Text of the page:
Brittany Herzberg: That is too funny. 

Crystal Waddell: The keyword research behind this...

Jasmine Elmore: because Brittany is the expert on the keyword research. 

But it's really funny because I have an ideal target avatar that I really want to work with. 

That Brittany has been encouraging me to work with. 

The problem is I didn't want to go out on a limb for that group of people just yet. 

But I made the decision like this weekend.

So really Brittany doesn't know yet. That I've finally identified my target market. 

Because I was looking at Brittany's newsletter. 

And when I backed out some weird way on my phone, it pulled up another newsletter that I. subscribe to that I never look at. 

And the topic was burnout retreats. That people, business owners, entrepreneurs, professionals. Are so burned out that they're seeking out these super expensive burnout retreats.

From $7,000 a week to [00:17:00] $134,000 a week.

Brittany Herzberg: A week? 

Jasmine Elmore: A week. 

I was like, okay, I'm not crazy. There's a market of people who are really like, seeking out escapes from their lives. 

In a way where instead of spending $134,000 a week, you could spend a fraction of that on this solution.

Brittany Herzberg: Once. Not per week.

I'm sure some people need that. 

But to your point.

If you're going to get to that. 

This is one thing that Jasmine and I are really all about is get to the root of it. 

What's actually going on, what will clear this up once and for all. 

And just to tie this into the recommendations and social proof. 

You met Mike, the PT that you go see and that spiraled the whole Jasmine figuring out about like airway breathing. 

I don't want to tell the whole story for you. 

Jasmine Elmore: It's because of Mike. 

The Brittany aspects of this story is that social proof led me to the chiropractic office where you worked.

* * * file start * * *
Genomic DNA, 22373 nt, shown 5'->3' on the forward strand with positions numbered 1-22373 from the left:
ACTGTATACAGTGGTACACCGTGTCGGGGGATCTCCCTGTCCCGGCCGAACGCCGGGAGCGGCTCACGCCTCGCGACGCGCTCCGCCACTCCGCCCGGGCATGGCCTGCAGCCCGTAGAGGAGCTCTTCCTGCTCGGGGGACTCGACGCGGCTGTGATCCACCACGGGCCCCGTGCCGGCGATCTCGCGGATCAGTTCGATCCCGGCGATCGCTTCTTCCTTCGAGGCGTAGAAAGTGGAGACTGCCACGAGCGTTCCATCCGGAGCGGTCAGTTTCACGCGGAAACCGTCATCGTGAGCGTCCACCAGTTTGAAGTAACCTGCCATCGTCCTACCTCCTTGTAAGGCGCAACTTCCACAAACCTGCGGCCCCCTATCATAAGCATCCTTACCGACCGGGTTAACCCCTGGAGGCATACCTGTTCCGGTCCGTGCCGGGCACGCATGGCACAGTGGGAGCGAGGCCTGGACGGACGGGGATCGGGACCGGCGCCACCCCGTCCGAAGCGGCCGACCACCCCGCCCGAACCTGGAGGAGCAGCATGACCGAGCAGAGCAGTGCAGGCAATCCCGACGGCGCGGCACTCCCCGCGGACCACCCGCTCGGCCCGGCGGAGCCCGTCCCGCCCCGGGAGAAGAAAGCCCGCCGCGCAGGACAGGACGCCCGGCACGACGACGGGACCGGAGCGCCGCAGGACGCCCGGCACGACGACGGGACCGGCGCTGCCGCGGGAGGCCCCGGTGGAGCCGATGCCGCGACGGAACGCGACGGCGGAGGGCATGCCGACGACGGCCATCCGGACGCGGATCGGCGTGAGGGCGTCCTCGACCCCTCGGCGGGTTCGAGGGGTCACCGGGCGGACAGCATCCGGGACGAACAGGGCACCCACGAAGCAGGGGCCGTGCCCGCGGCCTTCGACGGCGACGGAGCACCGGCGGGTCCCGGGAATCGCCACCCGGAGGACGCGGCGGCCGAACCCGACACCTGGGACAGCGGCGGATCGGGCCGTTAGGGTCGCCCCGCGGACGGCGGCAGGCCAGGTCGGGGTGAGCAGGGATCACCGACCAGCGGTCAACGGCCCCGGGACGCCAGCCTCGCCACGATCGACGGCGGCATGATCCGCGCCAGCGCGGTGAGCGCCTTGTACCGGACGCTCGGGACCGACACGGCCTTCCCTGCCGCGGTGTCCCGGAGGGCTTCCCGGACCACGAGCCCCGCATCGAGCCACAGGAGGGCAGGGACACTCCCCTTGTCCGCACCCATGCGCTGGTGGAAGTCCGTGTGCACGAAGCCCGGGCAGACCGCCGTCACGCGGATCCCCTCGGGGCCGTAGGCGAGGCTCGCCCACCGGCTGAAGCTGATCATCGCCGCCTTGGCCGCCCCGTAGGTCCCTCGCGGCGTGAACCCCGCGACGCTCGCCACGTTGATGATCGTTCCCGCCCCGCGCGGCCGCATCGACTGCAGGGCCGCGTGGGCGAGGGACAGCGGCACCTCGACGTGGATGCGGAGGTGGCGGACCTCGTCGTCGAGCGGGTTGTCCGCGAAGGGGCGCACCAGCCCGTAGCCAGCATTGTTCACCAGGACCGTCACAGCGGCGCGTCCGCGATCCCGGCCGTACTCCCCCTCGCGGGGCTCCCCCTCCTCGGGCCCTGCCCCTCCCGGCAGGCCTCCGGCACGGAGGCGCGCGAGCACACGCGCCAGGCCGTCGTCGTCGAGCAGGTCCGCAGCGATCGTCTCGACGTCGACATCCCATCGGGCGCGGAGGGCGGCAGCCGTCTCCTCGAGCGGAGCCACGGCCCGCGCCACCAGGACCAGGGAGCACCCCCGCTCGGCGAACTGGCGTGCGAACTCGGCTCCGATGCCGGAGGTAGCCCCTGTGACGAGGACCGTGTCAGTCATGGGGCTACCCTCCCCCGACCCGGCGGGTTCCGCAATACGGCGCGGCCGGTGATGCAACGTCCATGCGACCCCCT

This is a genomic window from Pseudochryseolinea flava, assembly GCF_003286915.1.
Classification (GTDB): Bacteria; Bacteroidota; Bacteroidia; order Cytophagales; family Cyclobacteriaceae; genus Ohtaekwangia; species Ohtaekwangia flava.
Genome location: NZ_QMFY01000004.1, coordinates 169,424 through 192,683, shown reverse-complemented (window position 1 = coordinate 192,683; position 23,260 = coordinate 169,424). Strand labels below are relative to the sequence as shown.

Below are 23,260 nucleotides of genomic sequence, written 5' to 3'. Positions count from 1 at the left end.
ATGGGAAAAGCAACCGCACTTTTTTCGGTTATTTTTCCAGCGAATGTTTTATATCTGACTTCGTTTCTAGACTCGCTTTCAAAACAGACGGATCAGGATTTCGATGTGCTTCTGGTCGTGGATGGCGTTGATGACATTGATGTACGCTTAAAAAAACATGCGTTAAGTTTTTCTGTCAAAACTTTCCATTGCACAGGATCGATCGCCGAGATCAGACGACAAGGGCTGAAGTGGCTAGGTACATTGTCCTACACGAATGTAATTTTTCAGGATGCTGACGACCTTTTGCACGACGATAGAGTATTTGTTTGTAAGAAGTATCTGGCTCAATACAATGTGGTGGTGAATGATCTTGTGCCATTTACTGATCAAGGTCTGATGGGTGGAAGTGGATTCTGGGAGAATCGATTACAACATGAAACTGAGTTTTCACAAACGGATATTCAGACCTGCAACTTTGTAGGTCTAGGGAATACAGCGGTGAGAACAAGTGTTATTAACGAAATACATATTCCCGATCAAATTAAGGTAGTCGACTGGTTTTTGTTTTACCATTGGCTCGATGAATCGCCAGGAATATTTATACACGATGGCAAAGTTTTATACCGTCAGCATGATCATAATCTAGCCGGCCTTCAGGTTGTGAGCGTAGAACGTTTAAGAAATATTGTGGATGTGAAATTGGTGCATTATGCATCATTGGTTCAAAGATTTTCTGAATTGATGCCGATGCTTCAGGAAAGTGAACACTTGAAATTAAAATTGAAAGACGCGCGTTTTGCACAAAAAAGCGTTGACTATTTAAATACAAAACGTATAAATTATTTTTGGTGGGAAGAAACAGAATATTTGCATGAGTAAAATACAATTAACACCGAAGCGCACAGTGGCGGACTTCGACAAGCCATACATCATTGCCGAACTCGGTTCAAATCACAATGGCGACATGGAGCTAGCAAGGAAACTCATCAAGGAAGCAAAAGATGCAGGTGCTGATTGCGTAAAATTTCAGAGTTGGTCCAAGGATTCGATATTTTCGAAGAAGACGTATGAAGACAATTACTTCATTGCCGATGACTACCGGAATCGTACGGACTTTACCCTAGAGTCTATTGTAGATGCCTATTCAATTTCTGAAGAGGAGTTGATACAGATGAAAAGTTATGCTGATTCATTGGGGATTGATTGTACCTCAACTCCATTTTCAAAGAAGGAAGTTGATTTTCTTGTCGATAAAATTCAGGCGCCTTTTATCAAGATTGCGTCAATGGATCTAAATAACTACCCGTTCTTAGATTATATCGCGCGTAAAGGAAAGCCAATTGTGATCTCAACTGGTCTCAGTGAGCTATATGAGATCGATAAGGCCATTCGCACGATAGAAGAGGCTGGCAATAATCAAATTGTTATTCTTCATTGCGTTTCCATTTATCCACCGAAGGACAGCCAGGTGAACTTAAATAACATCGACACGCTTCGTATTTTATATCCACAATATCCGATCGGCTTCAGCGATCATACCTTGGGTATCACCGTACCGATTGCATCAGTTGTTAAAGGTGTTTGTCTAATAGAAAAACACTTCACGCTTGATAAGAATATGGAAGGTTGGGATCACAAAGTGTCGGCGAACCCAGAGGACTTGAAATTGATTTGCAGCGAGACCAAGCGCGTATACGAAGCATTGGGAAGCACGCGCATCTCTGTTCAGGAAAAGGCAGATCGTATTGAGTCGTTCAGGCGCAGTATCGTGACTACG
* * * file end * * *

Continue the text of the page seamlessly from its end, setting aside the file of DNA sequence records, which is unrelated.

And then I called and Brittany answered the phone.

I was like, Oh my gosh, this person's incredible. I've definitely got to go here. 

[00:18:00] Was like, Yes, I love this place. 

So I was seeing crystal like Two PTs. 

One for aquatic physical therapy. 

And then another for some other type of physical therapy.

And while those places were amazing and fantastic and great. 

I was not making progress. I fell in the shower. 

So I had a really bum ankle, and then I had a really bad shoulder before the fall. 

So, just a combination my body was just in a bad place. And I was limping around still after doing all this therapy. 

So Brittany was like, look you need to go see Mike.

And he didn't take insurance. 

And I was like Brittany, I don't want to go to somebody that doesn't take insurance. 

And she was like, no, no, you have to see him. 

So I was so desperate and so much pain that I went. 

And not only that Mike get me out of pain really quickly. 

He told me like, Jasmine, you need a new career.

And I was like, what? I'm just starting this career. 

Like I'm less than two years into this career. There's no way. 

And he was just like, it's just too stressful. You're seeing 60 people a day. 

You're making for that amount of effort and your knowledge. 

Like, he was the first person that really put it to the [00:19:00] forefront.

I was a level 10 talent and a level two opportunity. 

And then he started talking about breathing. And the connection between my teeth and my feet. 

And I was like, what are you talking about? 

My teeth have nothing to do with my feet.

And he's yeah, your diaphragm is related to the roof of your mouth because it's an arch. 

And the roof of your mouth is an arch.

And then your feet have arches and they all communicate. 

And I was like, Mike, this sounds crazy, but because. 

Social, personal social proof, because he had gotten me out of pain. I listened. And then I said, okay, He can't be crazy. 

Maybe I'm crazy. 

Let me go look into this. And that kind of spiraled into my learning.

And then now here's my new career. 

But yeah, if it wasn't for Mike and then therefore Brittany. 

I would still be doing the same dentistry that was, killing me.

Brittany Herzberg: You and I have had this conversation privately. You as a black female becoming a pediatric dentist.

Can we just have a moment of silence for how hard that was for you? 

And I've also heard you say this. 

But like incredibly hard to go from, I worked so hard. 

I built this thing and now I'm going to go over here and do this. 

And you were [00:20:00] talking about going out on a limb.

That's scary as sugar. Let's just say, so that's scary. 


And I'm really proud of you for doing that though, because this is going to change lives. 

You're already changing lives. 

So, For going out on a limb for you were talking earlier about just like with your target audience, like you tossed it out and you were like, Oh yeah, I want to help these people and these people and these people.

And I was like, go for this one. And you were like, I don't know. 

Jasmine Elmore: Yeah.

 I've hired a social media manager. Shout out to Corrine. Yeah.